Re: Another WWII tribute photos & history
OHRDRUF - FIRST LIBERATED CONCENTRATION CAMP
The unit was given two days rest before moving to the town of Ohrdruf about 8 miles east of Freiedrichroda on April 10. There, they spent one day at the labor camp that was 1 of 174 subcamps of Buchenwald concentration camp, located outside of Weimar (about 32 miles ENE of Ohrdruf).
1000 workers were originally assigned to the labor camp; by January 1945 only 200 of the original 1000 remained. Prisoners were worked to death or were shipped back to Buchenwald for extermination when they became too weak to work. Those that died were shipped to Buchewald for cremation. By late March 1945, the camp population was about 10,000; 6,000 were Jews, most of the others were Yugoslav POWs. As the U.S. VIII Corps approached, those able to walk were force marched the 32 miles to Buchenwald; hundreds were too weak and were shot on the way. A few escaped and a few were rescued when Buchenwald was liberated. Those too weak to make the march (less than 100) were shot and left with about 800 bodies of those that recently died before the march and the Nazis had not been able to ship to Buchenwald for cremation due to disruptions in the railroad by advancing U.S. forces. These bodies were stacked in sheds and sprinkled with lime. A few were attempted to be cremated in a makeshift pyre. In one of the barracks a few survivors were found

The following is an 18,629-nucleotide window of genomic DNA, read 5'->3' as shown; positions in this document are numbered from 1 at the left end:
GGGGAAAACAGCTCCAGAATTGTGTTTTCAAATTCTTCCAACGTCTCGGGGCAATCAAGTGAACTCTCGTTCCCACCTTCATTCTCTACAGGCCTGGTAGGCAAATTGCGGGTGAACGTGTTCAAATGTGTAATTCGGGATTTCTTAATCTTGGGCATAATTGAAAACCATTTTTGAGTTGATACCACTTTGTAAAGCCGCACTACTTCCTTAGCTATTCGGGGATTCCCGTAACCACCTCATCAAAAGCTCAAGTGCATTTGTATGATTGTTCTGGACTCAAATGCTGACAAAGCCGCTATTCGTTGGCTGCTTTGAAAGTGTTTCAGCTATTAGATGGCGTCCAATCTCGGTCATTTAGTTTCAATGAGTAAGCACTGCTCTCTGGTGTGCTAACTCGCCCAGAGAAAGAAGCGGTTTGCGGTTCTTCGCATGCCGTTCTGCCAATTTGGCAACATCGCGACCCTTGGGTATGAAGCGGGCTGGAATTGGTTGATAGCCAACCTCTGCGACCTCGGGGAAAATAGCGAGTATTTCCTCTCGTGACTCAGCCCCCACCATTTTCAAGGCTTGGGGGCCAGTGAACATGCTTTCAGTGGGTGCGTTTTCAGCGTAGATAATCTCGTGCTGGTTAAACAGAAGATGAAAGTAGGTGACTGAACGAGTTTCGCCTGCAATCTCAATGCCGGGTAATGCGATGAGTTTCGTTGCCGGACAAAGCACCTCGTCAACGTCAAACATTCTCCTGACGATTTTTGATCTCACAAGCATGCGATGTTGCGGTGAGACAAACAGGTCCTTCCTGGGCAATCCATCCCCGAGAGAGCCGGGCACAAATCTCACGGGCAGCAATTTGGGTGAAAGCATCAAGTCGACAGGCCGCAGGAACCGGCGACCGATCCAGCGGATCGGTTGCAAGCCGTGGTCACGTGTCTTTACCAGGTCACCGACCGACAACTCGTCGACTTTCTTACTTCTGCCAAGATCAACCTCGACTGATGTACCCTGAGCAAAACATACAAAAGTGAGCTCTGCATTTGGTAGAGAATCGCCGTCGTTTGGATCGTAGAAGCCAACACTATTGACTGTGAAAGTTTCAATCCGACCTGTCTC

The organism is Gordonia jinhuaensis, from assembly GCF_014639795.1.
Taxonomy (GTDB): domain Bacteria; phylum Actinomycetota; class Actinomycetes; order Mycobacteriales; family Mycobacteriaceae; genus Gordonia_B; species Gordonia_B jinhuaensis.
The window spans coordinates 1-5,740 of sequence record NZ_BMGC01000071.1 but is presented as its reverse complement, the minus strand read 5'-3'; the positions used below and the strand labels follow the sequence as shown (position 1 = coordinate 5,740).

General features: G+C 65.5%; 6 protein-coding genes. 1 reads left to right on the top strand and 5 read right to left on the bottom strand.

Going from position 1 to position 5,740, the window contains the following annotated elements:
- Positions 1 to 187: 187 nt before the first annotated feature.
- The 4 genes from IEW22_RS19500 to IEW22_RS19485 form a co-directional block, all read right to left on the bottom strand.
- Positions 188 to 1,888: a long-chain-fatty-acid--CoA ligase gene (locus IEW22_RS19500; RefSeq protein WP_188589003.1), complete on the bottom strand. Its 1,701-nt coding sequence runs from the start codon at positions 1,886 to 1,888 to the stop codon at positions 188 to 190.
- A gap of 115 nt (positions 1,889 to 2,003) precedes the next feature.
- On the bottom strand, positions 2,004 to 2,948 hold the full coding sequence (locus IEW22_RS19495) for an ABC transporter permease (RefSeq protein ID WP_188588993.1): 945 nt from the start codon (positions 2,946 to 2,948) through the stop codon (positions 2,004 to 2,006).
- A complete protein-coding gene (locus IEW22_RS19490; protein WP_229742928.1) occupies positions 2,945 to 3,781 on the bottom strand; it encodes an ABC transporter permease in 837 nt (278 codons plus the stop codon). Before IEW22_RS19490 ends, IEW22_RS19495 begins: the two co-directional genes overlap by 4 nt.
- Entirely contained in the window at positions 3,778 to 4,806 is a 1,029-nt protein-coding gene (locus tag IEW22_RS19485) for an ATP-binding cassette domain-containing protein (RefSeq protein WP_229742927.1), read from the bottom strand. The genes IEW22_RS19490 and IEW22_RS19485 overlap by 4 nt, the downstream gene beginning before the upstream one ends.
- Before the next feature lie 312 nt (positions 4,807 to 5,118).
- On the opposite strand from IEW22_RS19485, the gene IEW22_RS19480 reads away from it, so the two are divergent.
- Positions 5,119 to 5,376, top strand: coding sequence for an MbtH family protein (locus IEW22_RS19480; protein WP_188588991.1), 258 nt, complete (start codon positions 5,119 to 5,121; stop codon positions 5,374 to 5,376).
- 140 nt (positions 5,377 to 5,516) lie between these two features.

The camp was discovered and liberated April 4 by elements of the Four Armored and the 355th and 354th (sister units to the 353rd) divisions of the 89th Infantry. When Gen. Eisenhower visited the site, he ordered all units not on the front line to go to Ohrdruf and see “so he will know what he is fighting against.” He had it filmed so it would be recorded for the future so no one can say it was an exaggeration or propaganda.
The next entry contains disturbing photos Grand Daddy took at Ohrdruf.